Judy Garland is an icon of stage and screen. For many people, the phrase “Friend of Dorothy” is centered around her portrayal of Dorothy Gale in the 1939 movie ‘The Wizard of Oz’ where her performance as a young girl lost in a world outside her own won her many admirers. She was also a very tragic figure in many ways, with a personal life which would keep the cast of Corrie busy in storylines for years. All this and much more was explored in “Get Happy the Judy Garland Story” at the Jermyn Street Theatre last night.
Presented by talented musical theatre actress Sally Jones, “Get Happy” is a wonderful telling of Judy’s story using words, images and, of course the music she has become famous for. The stage is perfectly laid out with a simple piano on one side and a small table, chair and screen on the other. Musical Director David Lane, immaculate in black tie, comes out and starts the show with a montage of songs accompanied by projected pictures of Judy herself on the rear wall of the stage. As the overture ends, Sally appears – looking absolutely stunning in a floor length ruby red sequined gown – complete with matching Ruby slippers – and starts the show off with the title song ‘Get Happy’. This is when the audience realise that they are not going to be seeing an impersonator. Sally makes each song her own which, personally I thought was a much better idea than just someone trying to be Judy.
In between songs, Sally chats to the audience about Judy’s life. What I thought was really good was that she didn’t hold back in telling Judy’s tale. Writer/Director Leslie Lee has obviously researched the subject well and, whilst it would be so easy to just do a simpering review of Judy’s life, it is essential to know everything – warts and all – to get an idea of this troubled star and what made her tick. So we learnt about her overbearing showbiz obsessed mother – by the sounds of it, she made Gypsy’s Momma Rose seem like Mother Teresa – the insults from MGM executives and her dependence on medication and alcohol to get through things. It is a fascinating story – I have spent quite a while on Wikipedia reading about Judy since the show – and Sally delivers the story wonderfully mixing tales with appropriate songs from Judy’s repertoire. Again, the temptation to do the obvious was avoided so for example, when ‘The Wizard of Oz’ was talked about, the song used to illustrate it was not the one that everyone thought it would be.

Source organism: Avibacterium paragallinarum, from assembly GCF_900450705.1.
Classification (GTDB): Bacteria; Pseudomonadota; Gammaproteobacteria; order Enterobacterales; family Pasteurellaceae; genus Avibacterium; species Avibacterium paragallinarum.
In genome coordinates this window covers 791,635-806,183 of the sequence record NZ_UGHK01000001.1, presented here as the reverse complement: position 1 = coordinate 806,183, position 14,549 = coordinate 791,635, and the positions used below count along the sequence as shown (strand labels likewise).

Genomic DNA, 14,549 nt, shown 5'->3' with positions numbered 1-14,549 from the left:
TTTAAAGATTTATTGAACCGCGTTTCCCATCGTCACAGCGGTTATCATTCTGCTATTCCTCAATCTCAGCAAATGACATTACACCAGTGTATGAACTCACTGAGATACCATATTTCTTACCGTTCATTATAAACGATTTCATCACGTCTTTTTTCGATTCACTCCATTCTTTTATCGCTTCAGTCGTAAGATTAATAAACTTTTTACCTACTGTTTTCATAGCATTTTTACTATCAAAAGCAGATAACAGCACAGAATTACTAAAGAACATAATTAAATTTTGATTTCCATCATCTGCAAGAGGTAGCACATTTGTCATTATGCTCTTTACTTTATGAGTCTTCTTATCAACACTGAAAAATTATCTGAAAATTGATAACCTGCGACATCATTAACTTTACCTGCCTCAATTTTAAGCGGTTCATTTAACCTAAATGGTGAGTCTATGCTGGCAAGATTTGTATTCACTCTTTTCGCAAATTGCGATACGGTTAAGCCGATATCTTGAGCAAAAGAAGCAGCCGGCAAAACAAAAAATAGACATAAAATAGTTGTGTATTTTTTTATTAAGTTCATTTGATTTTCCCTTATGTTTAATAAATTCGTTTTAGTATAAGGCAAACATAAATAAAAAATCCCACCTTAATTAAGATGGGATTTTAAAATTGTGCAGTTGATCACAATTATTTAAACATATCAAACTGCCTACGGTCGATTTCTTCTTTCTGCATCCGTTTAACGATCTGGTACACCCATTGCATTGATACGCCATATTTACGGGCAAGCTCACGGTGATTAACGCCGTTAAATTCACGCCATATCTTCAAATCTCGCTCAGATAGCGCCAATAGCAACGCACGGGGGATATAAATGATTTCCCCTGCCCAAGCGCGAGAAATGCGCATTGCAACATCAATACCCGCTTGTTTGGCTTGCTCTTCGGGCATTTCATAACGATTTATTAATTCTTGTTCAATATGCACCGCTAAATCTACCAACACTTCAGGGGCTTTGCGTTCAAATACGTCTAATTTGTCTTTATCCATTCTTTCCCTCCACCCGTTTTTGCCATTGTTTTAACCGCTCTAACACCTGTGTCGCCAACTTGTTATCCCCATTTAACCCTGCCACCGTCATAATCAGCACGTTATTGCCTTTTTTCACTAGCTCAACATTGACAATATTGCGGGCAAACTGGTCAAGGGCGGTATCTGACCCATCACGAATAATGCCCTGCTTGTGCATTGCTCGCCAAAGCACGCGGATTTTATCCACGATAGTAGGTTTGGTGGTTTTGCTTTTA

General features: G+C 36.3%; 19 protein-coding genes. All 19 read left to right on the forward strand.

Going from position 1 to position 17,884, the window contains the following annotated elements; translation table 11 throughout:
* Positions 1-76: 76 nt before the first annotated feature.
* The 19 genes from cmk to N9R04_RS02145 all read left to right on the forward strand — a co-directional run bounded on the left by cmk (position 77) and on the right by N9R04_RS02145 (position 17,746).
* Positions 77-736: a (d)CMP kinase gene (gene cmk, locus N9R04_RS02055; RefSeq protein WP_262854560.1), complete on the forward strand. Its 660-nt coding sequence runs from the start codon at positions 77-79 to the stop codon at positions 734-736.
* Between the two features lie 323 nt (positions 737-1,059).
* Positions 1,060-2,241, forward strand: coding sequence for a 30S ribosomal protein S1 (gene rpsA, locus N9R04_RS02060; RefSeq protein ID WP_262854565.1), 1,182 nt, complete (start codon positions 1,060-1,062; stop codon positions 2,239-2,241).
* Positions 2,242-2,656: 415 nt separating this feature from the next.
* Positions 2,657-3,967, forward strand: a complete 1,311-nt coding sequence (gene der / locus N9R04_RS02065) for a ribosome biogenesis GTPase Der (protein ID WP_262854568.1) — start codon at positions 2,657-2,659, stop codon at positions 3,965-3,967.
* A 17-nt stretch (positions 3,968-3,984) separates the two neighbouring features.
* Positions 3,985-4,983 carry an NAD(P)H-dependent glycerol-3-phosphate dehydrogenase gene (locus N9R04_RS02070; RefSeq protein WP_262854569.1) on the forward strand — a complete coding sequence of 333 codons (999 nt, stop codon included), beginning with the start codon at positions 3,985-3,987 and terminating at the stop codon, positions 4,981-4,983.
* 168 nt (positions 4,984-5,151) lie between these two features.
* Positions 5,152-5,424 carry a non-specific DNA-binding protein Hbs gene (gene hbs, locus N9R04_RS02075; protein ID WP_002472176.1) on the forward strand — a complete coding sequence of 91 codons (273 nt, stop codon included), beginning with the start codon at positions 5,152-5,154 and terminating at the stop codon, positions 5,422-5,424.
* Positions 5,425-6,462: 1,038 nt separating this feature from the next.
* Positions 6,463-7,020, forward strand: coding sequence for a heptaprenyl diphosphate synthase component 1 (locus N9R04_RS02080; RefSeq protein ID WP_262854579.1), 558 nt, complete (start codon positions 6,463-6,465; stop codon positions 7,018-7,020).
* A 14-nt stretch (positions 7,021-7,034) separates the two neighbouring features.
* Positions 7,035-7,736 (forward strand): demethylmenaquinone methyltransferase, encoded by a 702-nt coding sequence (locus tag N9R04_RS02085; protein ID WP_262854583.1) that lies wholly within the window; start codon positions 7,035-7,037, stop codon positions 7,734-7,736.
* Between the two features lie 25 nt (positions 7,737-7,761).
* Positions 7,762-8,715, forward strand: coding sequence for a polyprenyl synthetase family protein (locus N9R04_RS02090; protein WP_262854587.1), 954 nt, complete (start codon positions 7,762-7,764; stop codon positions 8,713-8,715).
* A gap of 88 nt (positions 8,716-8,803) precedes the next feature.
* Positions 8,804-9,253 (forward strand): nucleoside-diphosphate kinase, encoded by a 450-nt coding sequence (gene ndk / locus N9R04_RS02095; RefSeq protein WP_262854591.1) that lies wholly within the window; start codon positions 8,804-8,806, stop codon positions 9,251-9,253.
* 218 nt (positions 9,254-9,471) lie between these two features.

All in all “Get Happy the Judy Garland Story” is a really lovely way to spend a couple of hours in the company of old friends – both Judy and Sally. Out of a potential song list of 524 tunes recorded by Judy, most of my favourites were in the show, including ‘The Man That Got Away’ which had me blubbing silently as I listened to the haunting lyrics delivered with real passion by Sally who really emotionally committed to every note of every song she gave us to deliver a spellbinding performance. If I was really picky, I did feel that both Judy’s songs and Sally’s voice should have been on a big stage with a full orchestra, although I absolutely loved the intimacy of a small theatre where I could really appreciate the lyrics and wonderful delivery of a fabulous and truly fitting tribute to the woman described by Fred Astaire as ‘The greatest entertainer that ever lived’
Review by Terry Eastham
Having received rave reviews in Canada, the shows are in London as part of a UK national tour. The Garland show (GET HAPPY THE JUDY GARLAND STORY) will be at Jermyn Street Theatre for one night only on Sunday 26th April and the Piaf show (NO REGRETS – THE LIFE STORY & SONGS OF EDITH PIAF) will be for 2 nights at Leicester Square Theatre on Friday 1st and Saturday 2nd May.
Monday 27th April 2015